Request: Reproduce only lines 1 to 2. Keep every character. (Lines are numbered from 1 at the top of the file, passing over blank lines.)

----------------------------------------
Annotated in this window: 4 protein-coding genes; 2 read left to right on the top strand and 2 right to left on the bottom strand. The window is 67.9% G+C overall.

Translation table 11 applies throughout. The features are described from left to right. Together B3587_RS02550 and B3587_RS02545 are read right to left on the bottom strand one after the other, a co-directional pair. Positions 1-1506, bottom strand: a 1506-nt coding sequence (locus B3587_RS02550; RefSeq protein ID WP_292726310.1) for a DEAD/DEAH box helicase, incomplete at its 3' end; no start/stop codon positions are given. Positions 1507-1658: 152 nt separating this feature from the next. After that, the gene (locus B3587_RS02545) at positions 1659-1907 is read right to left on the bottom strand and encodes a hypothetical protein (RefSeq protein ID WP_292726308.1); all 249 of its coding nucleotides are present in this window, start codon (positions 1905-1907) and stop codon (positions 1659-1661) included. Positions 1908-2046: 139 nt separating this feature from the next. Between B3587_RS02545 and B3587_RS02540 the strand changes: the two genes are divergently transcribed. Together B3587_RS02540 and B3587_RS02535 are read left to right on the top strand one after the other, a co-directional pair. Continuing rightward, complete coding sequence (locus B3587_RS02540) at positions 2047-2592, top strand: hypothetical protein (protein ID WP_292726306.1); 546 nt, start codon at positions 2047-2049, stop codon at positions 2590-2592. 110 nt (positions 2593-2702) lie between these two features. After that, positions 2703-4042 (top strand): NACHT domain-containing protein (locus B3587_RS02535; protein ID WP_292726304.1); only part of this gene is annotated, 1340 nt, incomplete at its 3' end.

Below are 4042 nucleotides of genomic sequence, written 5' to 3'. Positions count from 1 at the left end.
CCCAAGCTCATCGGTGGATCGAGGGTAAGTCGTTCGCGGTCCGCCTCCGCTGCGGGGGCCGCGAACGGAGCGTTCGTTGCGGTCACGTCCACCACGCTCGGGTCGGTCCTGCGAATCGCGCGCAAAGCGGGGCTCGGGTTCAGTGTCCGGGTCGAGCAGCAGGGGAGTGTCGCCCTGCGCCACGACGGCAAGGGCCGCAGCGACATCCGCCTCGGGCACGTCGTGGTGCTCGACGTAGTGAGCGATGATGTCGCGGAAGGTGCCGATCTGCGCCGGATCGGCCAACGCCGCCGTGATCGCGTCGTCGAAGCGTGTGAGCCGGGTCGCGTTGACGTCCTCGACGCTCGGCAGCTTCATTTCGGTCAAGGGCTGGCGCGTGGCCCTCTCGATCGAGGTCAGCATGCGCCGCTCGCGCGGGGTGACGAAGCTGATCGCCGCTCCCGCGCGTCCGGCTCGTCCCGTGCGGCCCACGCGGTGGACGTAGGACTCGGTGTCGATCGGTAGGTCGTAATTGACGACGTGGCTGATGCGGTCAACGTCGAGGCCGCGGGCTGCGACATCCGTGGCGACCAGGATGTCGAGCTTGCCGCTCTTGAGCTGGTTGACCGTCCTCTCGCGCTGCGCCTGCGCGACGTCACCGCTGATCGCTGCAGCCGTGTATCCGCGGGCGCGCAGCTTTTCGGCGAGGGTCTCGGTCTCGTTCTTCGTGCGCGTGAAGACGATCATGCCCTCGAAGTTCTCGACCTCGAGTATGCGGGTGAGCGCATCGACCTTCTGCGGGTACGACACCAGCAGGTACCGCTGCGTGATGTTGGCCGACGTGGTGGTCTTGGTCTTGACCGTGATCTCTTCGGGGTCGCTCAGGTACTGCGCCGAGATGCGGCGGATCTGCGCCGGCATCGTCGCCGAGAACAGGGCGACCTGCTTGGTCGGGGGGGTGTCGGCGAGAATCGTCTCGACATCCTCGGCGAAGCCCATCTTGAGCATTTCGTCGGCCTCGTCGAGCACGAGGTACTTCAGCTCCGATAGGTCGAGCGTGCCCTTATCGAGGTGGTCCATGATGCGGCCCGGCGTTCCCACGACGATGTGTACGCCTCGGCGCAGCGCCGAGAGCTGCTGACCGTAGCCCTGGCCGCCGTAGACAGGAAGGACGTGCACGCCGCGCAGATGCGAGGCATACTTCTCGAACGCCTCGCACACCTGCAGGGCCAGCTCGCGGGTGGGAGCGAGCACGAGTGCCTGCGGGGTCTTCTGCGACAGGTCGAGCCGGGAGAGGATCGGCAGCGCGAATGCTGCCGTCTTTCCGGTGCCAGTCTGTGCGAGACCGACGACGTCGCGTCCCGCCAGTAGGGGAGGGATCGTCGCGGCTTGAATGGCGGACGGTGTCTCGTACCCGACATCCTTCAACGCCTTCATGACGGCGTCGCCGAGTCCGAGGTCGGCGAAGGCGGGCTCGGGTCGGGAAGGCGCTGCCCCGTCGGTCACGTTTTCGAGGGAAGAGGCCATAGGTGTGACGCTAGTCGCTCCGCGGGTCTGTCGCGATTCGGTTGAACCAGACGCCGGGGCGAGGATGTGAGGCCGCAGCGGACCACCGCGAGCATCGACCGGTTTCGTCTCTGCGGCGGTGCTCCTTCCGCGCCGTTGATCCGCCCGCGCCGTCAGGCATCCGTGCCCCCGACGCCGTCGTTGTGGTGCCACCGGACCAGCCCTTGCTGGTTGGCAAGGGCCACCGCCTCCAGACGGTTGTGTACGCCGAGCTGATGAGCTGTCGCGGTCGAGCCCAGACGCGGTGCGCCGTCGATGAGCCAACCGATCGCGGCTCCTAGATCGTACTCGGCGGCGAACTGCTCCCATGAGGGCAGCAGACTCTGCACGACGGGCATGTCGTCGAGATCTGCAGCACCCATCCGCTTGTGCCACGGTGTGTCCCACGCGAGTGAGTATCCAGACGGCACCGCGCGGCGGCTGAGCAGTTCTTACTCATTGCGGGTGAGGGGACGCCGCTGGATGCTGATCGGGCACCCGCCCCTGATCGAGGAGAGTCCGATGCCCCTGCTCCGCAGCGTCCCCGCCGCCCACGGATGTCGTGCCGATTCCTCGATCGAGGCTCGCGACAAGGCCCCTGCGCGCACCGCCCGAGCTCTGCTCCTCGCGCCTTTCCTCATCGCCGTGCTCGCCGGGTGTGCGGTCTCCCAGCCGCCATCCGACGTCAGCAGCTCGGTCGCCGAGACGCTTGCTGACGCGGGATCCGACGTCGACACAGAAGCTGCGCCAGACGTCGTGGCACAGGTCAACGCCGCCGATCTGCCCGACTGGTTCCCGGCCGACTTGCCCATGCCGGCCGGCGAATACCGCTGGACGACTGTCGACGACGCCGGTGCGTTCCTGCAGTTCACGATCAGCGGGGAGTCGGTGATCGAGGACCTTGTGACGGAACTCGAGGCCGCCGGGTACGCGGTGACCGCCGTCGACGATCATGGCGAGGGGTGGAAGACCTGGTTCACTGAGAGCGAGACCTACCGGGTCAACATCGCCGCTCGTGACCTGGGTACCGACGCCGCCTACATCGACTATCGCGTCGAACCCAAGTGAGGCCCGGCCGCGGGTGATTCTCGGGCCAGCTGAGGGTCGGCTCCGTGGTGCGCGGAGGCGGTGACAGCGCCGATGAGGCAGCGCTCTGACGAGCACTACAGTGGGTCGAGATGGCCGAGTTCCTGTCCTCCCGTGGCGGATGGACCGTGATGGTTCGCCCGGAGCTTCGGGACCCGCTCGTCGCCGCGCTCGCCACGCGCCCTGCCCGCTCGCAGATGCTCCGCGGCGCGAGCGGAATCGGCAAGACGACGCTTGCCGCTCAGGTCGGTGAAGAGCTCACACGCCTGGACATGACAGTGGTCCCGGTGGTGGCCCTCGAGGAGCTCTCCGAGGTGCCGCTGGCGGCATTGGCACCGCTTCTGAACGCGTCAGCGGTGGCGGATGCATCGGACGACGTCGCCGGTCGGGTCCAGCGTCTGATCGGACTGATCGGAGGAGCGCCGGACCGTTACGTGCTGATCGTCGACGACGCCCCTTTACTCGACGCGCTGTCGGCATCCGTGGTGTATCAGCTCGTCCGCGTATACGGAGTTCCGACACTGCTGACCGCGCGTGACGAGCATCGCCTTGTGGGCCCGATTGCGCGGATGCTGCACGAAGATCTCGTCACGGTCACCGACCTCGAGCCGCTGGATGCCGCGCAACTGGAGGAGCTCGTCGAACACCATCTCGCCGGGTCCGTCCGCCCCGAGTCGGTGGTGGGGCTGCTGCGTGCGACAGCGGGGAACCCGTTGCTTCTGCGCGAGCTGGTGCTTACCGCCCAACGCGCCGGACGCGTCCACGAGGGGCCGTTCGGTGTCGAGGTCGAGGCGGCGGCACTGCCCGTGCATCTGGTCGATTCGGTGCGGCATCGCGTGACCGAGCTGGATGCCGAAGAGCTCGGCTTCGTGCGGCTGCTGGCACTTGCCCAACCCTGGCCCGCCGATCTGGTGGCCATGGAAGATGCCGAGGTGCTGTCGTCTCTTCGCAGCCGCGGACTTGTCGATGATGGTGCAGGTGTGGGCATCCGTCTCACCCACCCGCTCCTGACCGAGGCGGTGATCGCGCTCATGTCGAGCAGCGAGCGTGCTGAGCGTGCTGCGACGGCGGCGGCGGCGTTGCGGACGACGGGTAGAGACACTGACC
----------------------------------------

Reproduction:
Annotated in this window: 4 protein-coding genes; 2 read left to right on the top strand and 2 right to left on the bottom strand. The window is 67.9% G+C overall.

Translation table 11 applies throughout. The features are described from left to right. Together B3587_RS02550 and B3587_RS02545 are read right to left on the bottom strand one after the other, a co-directional pair. Positions 1-1506, bottom strand: a 1506-nt coding sequence (locus B3587_RS02550; RefSeq protein ID WP_292726310.1) for a DEAD/DEAH box helicase, incomplete at its 3' end; no start/stop codon positions are given. Positions 1507-1658: 152 nt separating this feature from the next. After that, the gene (locus B3587_RS02545) at positions 1659-1907 is read right to left on the bottom strand and encodes a hypothetical protein (RefSeq protein ID WP_292726308.1); all 249 of its coding nucleotides are present in this window, start codon (positions 1905-1907) and stop codon (positions 1659-1661) included. Positions 1908-2046: 139 nt separating this feature from the next. Between B3587_RS02545 and B3587_RS02540 the strand changes: the two genes are divergently transcribed. Together B3587_RS02540 and B3587_RS02535 are read left to right on the top strand one after the other, a co-directional pair. Continuing rightward, complete coding sequence (locus B3587_RS02540) at positions 2047-2592, top strand: hypothetical protein (protein ID WP_292726306.1); 546 nt, start codon at positions 2047-2049, stop codon at positions 2590-2592. 110 nt (positions 2593-2702) lie between these two features. After that, positions 2703-4042 (top strand): NACHT domain-containing protein (locus B3587_RS02535; protein ID WP_292726304.1); only part of this gene is annotated, 1340 nt, incomplete at its 3' end.